# [R] nonmonotonic glm?

Stanislav Aggerwal stan.aggerwal at gmail.com
Mon Jan 12 13:45:17 CET 2015

Thanks very much Marc and Ben for the helpful suggestions

Stan

On Sun, Jan 11, 2015 at 10:28 PM, Ben Bolker <bbolker at gmail.com> wrote:

> If you're going to use splines, another possibility is mgcv::gam (also
> part of standard R installation)
>
>   require(mgcv)
>   gam(DV ~ s(IV), data= YourDataFrame, family=binomial)
>
> this has the advantage that the complexity of the spline is
> automatically adjusted/selected by the fitting algorithm (although
> occasionally you need to use s(IV,k=something_bigger) to adjust the
> default *maximum* complexity chosen by the code)
>
>
> On Sun, Jan 11, 2015 at 5:23 PM, Marc Schwartz <marc_schwartz at me.com>
> wrote:
> >
> >> On Jan 11, 2015, at 4:00 PM, Ben Bolker <bbolker at gmail.com> wrote:
> >>
> >> Stanislav Aggerwal <stan.aggerwal <at> gmail.com> writes:
> >>
> >>>
> >>> I have the following problem.
> >>> DV is binomial p
> >>> IV is quantitative variable that goes from negative to positive values.
> >>>
> >>> The data look like this (need nonproportional font to view):
> >>
> >>
> >>  [snip to make gmane happy]
> >>
> >>> If these data were symmetrical about zero,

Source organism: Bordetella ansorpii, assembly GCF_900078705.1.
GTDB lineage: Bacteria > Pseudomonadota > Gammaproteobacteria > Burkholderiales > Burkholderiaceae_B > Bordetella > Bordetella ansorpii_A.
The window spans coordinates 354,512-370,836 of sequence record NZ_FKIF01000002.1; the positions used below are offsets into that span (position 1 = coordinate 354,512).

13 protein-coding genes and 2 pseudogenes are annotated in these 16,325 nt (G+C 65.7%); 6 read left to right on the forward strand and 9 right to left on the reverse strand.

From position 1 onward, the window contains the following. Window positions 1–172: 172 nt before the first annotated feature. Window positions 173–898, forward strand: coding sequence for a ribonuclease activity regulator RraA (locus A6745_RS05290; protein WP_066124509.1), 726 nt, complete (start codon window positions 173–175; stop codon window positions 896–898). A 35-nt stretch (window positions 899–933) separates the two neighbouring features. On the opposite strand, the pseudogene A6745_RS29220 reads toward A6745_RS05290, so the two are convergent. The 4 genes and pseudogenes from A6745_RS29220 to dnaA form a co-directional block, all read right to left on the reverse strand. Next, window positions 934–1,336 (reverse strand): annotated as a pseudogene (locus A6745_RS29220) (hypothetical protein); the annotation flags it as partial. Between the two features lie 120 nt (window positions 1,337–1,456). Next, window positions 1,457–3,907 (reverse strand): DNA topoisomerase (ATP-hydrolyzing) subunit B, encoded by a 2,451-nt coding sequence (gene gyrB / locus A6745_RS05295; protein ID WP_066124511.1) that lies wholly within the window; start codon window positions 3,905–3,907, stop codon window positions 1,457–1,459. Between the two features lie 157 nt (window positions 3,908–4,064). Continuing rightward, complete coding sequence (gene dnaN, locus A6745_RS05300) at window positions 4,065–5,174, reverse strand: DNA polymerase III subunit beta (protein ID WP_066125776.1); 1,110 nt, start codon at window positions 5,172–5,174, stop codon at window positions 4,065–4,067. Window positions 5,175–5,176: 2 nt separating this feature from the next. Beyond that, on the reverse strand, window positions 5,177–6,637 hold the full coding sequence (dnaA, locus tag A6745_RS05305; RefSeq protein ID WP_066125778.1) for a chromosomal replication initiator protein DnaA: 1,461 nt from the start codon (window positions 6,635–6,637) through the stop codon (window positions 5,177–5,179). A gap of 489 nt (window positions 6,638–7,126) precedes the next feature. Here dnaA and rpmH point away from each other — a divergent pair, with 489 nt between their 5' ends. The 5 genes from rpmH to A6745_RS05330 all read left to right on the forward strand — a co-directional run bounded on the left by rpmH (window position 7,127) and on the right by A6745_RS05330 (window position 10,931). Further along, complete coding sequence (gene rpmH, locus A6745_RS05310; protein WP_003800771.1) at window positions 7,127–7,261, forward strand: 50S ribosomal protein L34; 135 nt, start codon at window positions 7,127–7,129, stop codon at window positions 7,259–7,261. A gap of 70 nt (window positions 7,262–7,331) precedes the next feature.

> >>> I could use abs(IV) and do glm(p
> >>> ~ absIV).
> >>> I suppose I could fit two glms, one to positive and one to negative IV
> >>> values. Seems a rather ugly approach.
> >>>
> >>
> >> [snip]
> >>
> >>
> >>  What's wrong with a GLM with quadratic terms in the predictor variable?
> >>
> >> This is perfectly respectable, well-defined, and easy to implement:
> >>
> >>  glm(y~poly(x,2),family=binomial,data=...)
> >>
> >> or   y~x+I(x^2)  or y~poly(x,2,raw=TRUE)
> >>
> >>> (To complicate things further, this is within-subjects design)
> >>
> >> glmer, glmmPQL, glmmML, etc. should all support this just fine.
> >
> >
> > As an alternative to Ben's recommendation, consider using a piecewise
> cubic spline on the IV. This can be done using glm():
> >
> >   # splines is part of the Base R distribution
> >   # I am using 'df = 5' below, but this can be adjusted up or down as
> may be apropos
> >   require(splines)
> >   glm(DV ~ ns(IV, df = 5), family = binomial, data = YourDataFrame)
> >
> >
> > and as Ben's notes, is more generally supported in mixed models.
> >
> > If this was not mixed model, another logistic regression implementation
> is in Frank's rms package on CRAN, using his lrm() instead of glm() and
> >
> > # after installing rms from CRAN
> > require(rms)
> > lrm(DV ~ rcs(IV, 5), data = YourDataFrame)
> >
> >
> > Regards,
> >
> > Marc Schwartz
> >
> >
>

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